In the above conditional variance specifications, *h* _{ t } denotes the conditional variance measure, and ε_{ t }, and *z* _{ t } as defined in (1). The GARCH model in (2) is the parsimonious conditional variance equation, with (α + β) measuring volatility persistence. The EGARCH specification captures the leverage (asymmetry) effect of ‘good’ and ‘bad’ news to stock returns, reflected in parameter θ. A significant body of literature (Hamilton 1994, page 672) supports the use of EGARCH over competing models (e.g. the GJR-GARCH of Glosten et al. 1993), as one of the features of EGARCH is the log form of conditional variance which ensures its non-negativity. In CGARCH, *q* _{ t } and (*h* _{ t } − *q* _{ t }) refer to the ‘long-run’ (trend) and the ‘short-run’ components respectively. As a special case, the CGARCH(1,1) specification reduces to the parsimonious GARCH(1,1) if α = β = 0. In all specifications, parameter *g* captures the statistical significance of *IVI* in the conditional variance equation.

*VIX*) from 2 January 1986 to 31 December 2008.

^{3}

*VIX*is used to measure

*IVI*. We use the S&P 100 index return (defined as the first logarithmic difference of the index level) and the 1 month risk free rate to construct excess returns (return on S&P 100 minus the risk free rate). Figure 1 plots the two series. The first graph plots the returns series and the second graph plots the level of the

*VIX*series over the sample period. Descriptive statistics, reported in Table 1, suggest that both series depart from normality on the basis of the Jarque–Bera normality test. Further, using the DF-GLS unit root test of Elliott et al. (1996), we find a test statistic of −2.70 (with the 5 % critical value being −1.9411) and thus, we conclude that the excess returns series is stationary.

Descriptive statistics

Excess returns | VIX | |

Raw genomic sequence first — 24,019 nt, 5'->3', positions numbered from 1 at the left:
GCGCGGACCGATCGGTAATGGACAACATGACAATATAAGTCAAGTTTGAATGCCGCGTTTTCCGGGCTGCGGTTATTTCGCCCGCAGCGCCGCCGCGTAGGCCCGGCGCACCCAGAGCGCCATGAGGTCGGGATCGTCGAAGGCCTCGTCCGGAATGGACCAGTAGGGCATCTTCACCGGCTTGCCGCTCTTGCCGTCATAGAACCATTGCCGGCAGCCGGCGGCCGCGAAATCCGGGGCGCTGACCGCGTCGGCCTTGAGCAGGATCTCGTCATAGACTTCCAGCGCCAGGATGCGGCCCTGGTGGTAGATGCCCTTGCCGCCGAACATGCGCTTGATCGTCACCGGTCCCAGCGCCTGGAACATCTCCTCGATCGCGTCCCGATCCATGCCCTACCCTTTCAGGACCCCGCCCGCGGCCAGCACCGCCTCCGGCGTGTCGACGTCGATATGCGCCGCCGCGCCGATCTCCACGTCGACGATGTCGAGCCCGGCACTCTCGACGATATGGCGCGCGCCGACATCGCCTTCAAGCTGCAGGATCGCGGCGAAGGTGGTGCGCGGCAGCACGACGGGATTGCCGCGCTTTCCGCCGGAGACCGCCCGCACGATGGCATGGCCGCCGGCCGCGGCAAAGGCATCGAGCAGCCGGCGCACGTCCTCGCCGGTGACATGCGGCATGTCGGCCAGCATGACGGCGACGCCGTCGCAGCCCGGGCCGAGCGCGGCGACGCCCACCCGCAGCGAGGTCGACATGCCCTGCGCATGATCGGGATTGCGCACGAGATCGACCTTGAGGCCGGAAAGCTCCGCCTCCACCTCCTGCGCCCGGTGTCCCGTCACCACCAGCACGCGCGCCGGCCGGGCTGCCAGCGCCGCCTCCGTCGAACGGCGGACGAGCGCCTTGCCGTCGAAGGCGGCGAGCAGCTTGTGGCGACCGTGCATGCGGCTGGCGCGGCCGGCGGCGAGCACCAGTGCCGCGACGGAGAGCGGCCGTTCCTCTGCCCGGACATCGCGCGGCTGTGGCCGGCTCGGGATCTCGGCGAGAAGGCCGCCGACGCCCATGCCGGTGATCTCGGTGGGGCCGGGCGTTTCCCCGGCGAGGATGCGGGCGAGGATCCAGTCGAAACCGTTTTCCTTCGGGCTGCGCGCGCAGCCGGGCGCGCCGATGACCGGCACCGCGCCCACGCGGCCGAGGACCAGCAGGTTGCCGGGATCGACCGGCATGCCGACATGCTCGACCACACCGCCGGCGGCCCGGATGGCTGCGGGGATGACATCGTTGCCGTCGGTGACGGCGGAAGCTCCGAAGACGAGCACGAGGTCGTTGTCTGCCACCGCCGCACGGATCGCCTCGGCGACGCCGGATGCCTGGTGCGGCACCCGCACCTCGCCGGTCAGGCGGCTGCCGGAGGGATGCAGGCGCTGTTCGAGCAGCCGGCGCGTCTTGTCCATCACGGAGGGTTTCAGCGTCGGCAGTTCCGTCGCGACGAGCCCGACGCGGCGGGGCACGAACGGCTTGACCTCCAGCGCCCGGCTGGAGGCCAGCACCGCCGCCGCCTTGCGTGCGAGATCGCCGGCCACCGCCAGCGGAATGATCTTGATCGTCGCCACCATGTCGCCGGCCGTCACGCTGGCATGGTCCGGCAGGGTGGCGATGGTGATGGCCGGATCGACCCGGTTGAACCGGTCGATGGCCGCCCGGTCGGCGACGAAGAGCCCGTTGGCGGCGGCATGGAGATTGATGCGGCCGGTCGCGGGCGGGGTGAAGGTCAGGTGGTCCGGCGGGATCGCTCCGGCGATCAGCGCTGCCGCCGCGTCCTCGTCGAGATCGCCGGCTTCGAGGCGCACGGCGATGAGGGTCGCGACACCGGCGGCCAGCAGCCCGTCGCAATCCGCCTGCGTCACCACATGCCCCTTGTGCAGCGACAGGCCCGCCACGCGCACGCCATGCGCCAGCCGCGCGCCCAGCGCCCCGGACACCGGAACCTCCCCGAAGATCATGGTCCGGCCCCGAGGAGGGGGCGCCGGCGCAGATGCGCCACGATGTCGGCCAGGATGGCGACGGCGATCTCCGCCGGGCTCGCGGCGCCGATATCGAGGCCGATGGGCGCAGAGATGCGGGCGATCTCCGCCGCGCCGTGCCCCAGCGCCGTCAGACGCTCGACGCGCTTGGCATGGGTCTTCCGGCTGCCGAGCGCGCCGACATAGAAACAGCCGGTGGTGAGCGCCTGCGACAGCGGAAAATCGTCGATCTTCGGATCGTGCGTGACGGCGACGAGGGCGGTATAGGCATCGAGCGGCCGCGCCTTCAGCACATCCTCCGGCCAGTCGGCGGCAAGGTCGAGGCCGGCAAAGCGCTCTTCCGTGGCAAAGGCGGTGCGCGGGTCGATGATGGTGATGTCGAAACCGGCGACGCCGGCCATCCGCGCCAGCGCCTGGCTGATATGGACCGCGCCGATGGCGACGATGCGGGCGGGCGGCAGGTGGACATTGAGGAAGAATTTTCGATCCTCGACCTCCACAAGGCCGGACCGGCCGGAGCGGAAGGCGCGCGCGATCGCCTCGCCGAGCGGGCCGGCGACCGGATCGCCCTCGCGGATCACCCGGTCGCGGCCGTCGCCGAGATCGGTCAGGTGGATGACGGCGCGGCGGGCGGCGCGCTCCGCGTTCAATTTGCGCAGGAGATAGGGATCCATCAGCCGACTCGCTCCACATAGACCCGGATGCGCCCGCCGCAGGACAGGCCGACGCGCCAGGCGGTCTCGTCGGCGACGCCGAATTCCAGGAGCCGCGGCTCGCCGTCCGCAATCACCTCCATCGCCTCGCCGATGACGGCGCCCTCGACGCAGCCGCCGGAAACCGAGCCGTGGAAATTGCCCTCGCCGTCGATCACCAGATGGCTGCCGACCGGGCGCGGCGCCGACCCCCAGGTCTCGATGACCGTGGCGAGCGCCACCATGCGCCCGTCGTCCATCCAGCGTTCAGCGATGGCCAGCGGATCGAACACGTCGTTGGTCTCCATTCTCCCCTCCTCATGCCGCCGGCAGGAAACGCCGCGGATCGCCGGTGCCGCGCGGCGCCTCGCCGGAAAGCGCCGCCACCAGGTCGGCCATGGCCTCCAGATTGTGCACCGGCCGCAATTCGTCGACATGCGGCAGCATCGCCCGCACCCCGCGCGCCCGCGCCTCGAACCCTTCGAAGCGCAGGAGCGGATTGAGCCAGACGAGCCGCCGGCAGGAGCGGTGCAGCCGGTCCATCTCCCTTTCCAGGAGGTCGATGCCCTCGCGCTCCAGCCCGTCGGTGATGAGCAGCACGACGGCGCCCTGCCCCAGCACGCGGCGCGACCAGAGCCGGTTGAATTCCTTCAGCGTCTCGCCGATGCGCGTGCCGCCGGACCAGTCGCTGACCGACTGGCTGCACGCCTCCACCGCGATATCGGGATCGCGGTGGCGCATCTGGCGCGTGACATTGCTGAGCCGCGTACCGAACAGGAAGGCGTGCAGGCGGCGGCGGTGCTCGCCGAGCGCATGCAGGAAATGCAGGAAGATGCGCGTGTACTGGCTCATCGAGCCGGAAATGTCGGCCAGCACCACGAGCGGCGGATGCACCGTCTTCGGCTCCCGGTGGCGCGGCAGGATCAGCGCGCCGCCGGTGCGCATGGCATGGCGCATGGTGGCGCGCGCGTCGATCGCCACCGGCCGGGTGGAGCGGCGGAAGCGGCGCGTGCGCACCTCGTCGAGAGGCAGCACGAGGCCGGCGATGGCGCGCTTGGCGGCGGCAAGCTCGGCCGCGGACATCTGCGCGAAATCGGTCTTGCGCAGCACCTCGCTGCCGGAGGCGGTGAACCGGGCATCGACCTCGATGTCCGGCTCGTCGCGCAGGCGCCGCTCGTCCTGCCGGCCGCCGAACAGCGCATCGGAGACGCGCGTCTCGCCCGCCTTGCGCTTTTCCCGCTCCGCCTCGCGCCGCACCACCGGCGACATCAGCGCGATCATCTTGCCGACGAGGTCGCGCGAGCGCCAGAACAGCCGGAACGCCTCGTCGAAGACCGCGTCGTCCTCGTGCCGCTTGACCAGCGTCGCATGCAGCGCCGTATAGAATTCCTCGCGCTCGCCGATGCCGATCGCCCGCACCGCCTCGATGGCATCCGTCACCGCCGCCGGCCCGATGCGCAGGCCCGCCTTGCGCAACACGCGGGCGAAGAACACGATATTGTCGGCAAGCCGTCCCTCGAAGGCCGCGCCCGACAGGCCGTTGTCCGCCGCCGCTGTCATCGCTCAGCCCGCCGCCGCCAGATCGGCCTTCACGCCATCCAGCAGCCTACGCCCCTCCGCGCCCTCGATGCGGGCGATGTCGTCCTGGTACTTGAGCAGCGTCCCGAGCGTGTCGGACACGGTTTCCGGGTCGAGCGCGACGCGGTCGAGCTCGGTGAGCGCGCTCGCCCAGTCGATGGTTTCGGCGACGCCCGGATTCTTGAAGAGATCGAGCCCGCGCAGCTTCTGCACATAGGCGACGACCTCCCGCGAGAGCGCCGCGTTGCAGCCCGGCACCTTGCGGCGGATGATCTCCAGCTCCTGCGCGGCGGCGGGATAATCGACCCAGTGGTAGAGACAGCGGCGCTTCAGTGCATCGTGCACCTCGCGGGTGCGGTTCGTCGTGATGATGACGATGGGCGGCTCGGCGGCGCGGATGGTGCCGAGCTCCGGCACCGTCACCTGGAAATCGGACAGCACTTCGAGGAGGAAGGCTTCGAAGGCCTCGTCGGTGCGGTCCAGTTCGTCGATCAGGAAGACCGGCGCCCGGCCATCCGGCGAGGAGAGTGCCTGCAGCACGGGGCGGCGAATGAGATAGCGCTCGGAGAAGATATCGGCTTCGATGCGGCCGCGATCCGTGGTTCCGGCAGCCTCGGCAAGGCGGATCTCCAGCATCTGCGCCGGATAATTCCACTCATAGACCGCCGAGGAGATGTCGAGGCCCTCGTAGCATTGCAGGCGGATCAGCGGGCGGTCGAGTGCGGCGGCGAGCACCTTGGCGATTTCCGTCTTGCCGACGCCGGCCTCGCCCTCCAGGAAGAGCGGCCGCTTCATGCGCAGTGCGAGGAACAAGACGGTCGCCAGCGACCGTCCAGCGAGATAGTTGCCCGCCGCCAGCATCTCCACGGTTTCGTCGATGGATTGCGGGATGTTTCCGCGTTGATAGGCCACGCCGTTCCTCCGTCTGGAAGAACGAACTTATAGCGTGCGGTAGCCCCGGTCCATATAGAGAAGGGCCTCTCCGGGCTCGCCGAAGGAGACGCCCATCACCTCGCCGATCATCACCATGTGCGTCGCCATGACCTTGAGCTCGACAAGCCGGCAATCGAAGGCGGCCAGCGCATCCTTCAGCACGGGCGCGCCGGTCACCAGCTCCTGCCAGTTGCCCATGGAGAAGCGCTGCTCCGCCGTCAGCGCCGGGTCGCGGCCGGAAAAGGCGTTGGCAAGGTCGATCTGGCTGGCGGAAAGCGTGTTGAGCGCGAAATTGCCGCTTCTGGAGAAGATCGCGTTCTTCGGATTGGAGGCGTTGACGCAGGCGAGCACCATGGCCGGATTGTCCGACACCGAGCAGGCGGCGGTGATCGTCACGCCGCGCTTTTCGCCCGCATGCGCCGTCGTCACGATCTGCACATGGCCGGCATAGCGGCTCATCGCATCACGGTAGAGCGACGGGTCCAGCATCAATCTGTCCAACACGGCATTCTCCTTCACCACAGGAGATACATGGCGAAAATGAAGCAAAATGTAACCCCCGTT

---|---|---|

Mean | −0.017062 | 21.00069 |

Std. Dev. | 0.014257 | 9.190209 |

Skewness | −0.709872 | 3.052879 |

Kurtosis | 22.73182 | 24.67120 |

JB | 94,611.38* | 122,548.2* |

Observations | 5,802 | 5,802 |

## 3 Empirical results

*IVI*in the conditional variance equation are reported in Table 2. This Table reports the estimated parameters of both the conditional mean and the conditional variance equations under the alternative GARCH specifications discussed above. Based on likelihood ratio (LR) tests of alternative lags, a lag length of 3 is chosen for the conditional mean equation. Statistical inference is based on robust standard errors (Bollerslev and Wooldridge 1992). As shown in this Table, in 1 case (EGARCH-M with the

*t*-distribution), parameter λ is negative and statistically significant at the 5 % level, reflecting a negative risk-return relation In all other 8 cases, λ takes values ranging from −0.002 (for the EGARCH-M with GED) to 1.91 (for the CGARCH-M with the Normal distribution), and is statistically insignificant. Thus, λ is not positive and statistically significant in any of the 9 models estimated. These results indicate that the risk-return relation for the S&P 100 is either negative or weak, echoeing the findings of several previous studies (Goyal and Santa-Clara 2003; Lettau and Ludvigson 2003). An interpretation of these findings is that, failure to allow for

*IVI*in the conditional variance equation produces an inability of GARCH-M models to reveal a positive and strong risk-return relation. The conditional variance parameters provide evidence of variance persistence and asymmetry, and diagnostics based on the Ljung–Box test of order 36 [LB(36)] on squared standardized residuals show that there are no remaining nonlinearities.

Models without the implied volatility index in the conditional variance equation

GARCH-M | EGARCH-M | CGARCH-M | |||||||
---|---|---|---|---|---|---|---|---|---|

Normal | t-distribution | GED | Normal | t-distribution | GED | Normal | t-distribution | GED | |